Spared No Expense: Cloning The Jurassic Park Explorer

While you’d be hard pressed to find any serious figures on such things, we’d wager there’s never been a vehicle from a TV show or movie that has been duplicated by fans more than the Staff Jeeps from Jurassic Park. Which is no great surprise: not only do they look cool, but it’s a relatively easy build. A decent paint job and some stickers will turn a stock Wrangler into a “JP Jeep” that John Hammond himself would be proud of.

While no less iconic, there are far fewer DIY builds of the highly customized Ford Explorer “Tour Vehicles”. As a rather large stretch of the film takes place within them, the interiors were much more detailed and bears little resemblance to the stock Explorer. Building a truly screen accurate Jurassic Park Tour Vehicle was considered so difficult that nobody has pulled it off since the movie came out in 1993. That is until [Brock Afentul] of PropCulture decided to take on the challenge.

In an epic journey spanning five years, [Brock] has created what he believes is the most accurate Jurassic Park Tour Vehicle ever produced; and looking at the side by side shots he’s done comparing his Explorer to the ones from the movie, it’s hard to disagree. A massive amount of work went into the interior, leaving essentially nothing untouched. While previous builds have tried to modify the stock dashboard to look like the one from the movie, he built a completely new dash from MDF and foam and coated it in fiberglass. The center console featuring the large display was also faithfully reproduced from the movie, and runs screen accurate animations, maps, and tour information. The seats also had to be replaced, multiple times in fact, as he had a considerable amount of trouble getting somebody to upholster them to his standards.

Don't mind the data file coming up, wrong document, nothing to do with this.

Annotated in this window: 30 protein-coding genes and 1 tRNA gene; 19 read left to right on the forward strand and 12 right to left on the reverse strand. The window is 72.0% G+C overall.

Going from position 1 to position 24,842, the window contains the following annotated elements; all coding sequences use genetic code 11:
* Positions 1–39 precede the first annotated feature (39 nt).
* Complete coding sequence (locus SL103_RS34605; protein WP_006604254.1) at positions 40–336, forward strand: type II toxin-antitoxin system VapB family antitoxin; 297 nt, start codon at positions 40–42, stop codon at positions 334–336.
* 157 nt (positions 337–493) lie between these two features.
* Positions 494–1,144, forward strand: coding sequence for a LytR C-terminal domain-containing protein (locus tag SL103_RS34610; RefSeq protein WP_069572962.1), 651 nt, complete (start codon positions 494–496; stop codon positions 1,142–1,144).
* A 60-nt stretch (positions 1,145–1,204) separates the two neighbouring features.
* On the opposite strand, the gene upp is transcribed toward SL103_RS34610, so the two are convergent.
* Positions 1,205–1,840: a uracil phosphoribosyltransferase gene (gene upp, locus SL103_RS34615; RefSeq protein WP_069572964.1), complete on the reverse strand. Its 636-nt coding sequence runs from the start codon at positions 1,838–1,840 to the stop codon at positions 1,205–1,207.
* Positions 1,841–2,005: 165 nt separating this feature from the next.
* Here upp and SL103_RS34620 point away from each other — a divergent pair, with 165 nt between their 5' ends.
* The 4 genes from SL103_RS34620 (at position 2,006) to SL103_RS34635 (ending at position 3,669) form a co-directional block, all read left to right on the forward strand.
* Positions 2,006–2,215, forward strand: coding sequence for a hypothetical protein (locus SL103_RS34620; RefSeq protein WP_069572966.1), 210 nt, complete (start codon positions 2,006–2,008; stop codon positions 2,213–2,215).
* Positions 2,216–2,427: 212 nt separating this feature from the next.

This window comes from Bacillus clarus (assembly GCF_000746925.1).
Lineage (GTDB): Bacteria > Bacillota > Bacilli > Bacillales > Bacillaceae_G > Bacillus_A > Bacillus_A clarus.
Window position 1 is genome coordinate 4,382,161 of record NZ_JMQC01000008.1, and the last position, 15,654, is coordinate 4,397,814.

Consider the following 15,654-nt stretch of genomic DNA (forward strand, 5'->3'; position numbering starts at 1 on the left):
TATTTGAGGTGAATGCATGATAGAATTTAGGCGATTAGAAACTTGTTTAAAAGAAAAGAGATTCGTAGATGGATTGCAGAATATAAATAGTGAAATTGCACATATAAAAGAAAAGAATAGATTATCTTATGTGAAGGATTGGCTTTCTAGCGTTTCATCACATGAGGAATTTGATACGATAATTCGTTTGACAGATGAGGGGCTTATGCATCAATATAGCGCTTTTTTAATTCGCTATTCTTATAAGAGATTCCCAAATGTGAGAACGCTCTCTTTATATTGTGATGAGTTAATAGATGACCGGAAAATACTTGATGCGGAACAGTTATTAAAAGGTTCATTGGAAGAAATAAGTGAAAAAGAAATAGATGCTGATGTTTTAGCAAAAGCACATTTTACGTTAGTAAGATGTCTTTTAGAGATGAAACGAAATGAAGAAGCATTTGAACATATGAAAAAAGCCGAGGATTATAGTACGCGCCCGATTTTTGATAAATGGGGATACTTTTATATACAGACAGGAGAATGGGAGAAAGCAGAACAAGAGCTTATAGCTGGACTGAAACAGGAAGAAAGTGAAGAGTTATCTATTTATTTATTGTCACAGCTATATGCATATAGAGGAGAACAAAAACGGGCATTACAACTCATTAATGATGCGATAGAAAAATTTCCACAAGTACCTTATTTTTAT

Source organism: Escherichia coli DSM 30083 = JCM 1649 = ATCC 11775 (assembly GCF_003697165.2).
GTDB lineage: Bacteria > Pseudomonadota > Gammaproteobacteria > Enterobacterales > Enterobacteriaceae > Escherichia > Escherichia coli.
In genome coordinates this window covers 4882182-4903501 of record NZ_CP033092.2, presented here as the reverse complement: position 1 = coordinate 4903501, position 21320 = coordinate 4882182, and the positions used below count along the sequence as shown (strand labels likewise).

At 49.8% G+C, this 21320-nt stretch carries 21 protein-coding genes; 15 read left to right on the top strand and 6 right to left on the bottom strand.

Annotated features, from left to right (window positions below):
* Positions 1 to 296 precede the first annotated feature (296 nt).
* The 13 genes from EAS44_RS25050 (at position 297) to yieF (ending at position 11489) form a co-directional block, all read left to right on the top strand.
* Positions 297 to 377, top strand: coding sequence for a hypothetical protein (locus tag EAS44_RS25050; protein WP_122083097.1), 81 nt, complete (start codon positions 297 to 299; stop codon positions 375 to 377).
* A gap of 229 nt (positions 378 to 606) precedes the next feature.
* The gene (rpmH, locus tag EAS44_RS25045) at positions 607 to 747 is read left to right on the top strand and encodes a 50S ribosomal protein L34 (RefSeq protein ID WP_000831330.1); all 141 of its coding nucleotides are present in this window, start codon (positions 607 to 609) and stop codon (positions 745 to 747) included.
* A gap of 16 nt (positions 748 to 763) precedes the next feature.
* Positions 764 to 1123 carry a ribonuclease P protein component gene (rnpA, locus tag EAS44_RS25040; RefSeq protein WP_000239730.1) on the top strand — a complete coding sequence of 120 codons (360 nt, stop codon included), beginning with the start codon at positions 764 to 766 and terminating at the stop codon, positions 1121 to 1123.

But perhaps the most difficult component of all was the clear acrylic roof bubble. These were critical to filming the movie, as they not only let the viewer see down into the Tour Vehicles but also let the characters see out during the iconic tyrannosaurus attack. But because the roof bubble was created only for the movie and never existed as a real aftermarket product, it usually gets ignored in Tour Vehicle builds. It’s simply too difficult to produce for most people. The omission of the bubble was always considered a case of artistic license; in the same way nobody expects a replica DeLorean from Back to the Future to actually fly or travel through time.

But [Brock] wanted to take his Tour Vehicle all the way, so he partnered up with a local glass shop that let him rent time in their oven so he could heat up acrylic sheets. Once heated to the appropriate temperature, they could be removed and wrapped around a mold to make the bubble. The process took weeks to perfect, but in the end he and a few friends got the hang of it and were able to produce a gorgeous roof bubble that they fitted to the already very impressive Explorer.

While previous Jurassic Park Tour Vehicle replicas were unquestionably awesome, this build really does take it to the next level. Short of equipping the garage with a movie-accurate super computer, it’s hard to see how the bar can get any higher.

48 thoughts on “Spared No Expense: Cloning The Jurassic Park Explorer

    1. I know what these are – Ford Explorers. And I’m not bashing the work that was done on this vehicle. But they used three Mercedes M class SUVs in the first movie, and my statement is still the same. My favorite is still the three Mercedes M class SUVs used in the first movie!